Not Since May 29th

I am going back to work tomorrow, in my office, where I haven’t been since May 29th. That’s a long time. I worked from home some days before I started the stem sell transplant. And I’ve been working from home full time since August 24th. But I’ve been home here, for a long time (save the time at Brigham and Women’s for the stem cell transplant). A long ass time.

So, up a little earlier tomorrow. Put on some “real” clothes. Coffee in a travel mug. The Q Bridge commute. Walking from the parking garage to my office (glad it isn’t calling for rain). And then seeing all my work “peeps”. It’s been a long time. Did I say that already? You know, there aren’t that many people in your life you see 5 days out of 7, week in and week out. Only those you live with and those you work with. So many of them have been incredibly supportive, I am truly blessed.

I didn’t share my illness with everyone I work with (there are over 400 people in my building and because of the work I do I see probably 75% of them in a week). My wig was pretty darn good and didn’t give me away. (Although I suppose in retrospect, when I disappeared after that Friday in May, people said “Aha!”). So going back to a chorus of “how are you feeling?” and “I didn’t know.” and “I’m so sorry” etc. is not something I am looking forward to. But, I’ve been through this before as I did not share Ken’s illness with many people at work and it wasn’t until after he died that people knew what was going on.

I am looking forward to seeing everyone, especially the people in my department. I’ve been told it is very quiet without me there – ha! I bring the noise!

So no wig tomorrow, just my new short do, which a nurse yesterday at Smilow told me looked liked Charlize Theron, to which I replied, not Brittney Spears? At any rate, I will take me less time to get ready in the morning!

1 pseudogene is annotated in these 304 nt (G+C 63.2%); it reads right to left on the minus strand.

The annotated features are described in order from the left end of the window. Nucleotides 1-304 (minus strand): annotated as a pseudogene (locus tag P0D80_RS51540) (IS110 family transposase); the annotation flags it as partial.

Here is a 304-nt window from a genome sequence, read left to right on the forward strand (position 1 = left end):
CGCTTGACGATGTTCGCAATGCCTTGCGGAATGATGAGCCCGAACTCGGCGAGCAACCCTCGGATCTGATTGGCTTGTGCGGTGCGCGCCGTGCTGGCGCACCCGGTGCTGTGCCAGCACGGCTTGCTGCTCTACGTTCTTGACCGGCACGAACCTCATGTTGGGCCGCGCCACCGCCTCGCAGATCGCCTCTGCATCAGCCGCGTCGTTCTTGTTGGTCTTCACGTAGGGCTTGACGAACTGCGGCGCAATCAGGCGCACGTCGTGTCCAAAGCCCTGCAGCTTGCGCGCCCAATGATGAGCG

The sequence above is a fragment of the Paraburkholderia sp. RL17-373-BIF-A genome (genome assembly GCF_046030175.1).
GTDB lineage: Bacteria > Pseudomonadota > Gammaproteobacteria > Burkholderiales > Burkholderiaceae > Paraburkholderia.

Back in the Saddle

I had three photo shoots this past weekend and I started working from home on Monday. It feels good. I feel good. I can’t return to the office until September 16th, wish it were sooner.

In other non-cancer news. Two weeks ago I had my MRI of my olfactory cortex meningioma (see my post Incidental Findings) done and last week Sarah and I went to see Dr. Sisti at Columbia-Presbyterian, CD in hand. It had been a year since my last MRI. There had been no growth the 6 months prior to that so he said we could go a year. Much to my surprise and my chagrin he told me it had grown, not a lot, but it had definitely grown and will need to come out. When he heard I had just had a stem cell transplant he said we would not do it this year. But still, it will need to come out at some point.

“Coming out” involves a craniotomy, it is not actually brain surgery, as they do not go into the brain, but it is skull surgery. There is a risk of damaging the olfactory nerves, in which case I would lose my sense of smell/taste. It is a 3-4 day hospital stay and a 30-day recovery. They make the same cut in your hairline as they do for a face lift, except you don’t get the face lift!

Oh, and I almost forgot, my first day working from home, I lost power. I ended up working in my local Starbucks for three hours.

I kid you not, it is truly always something 🙂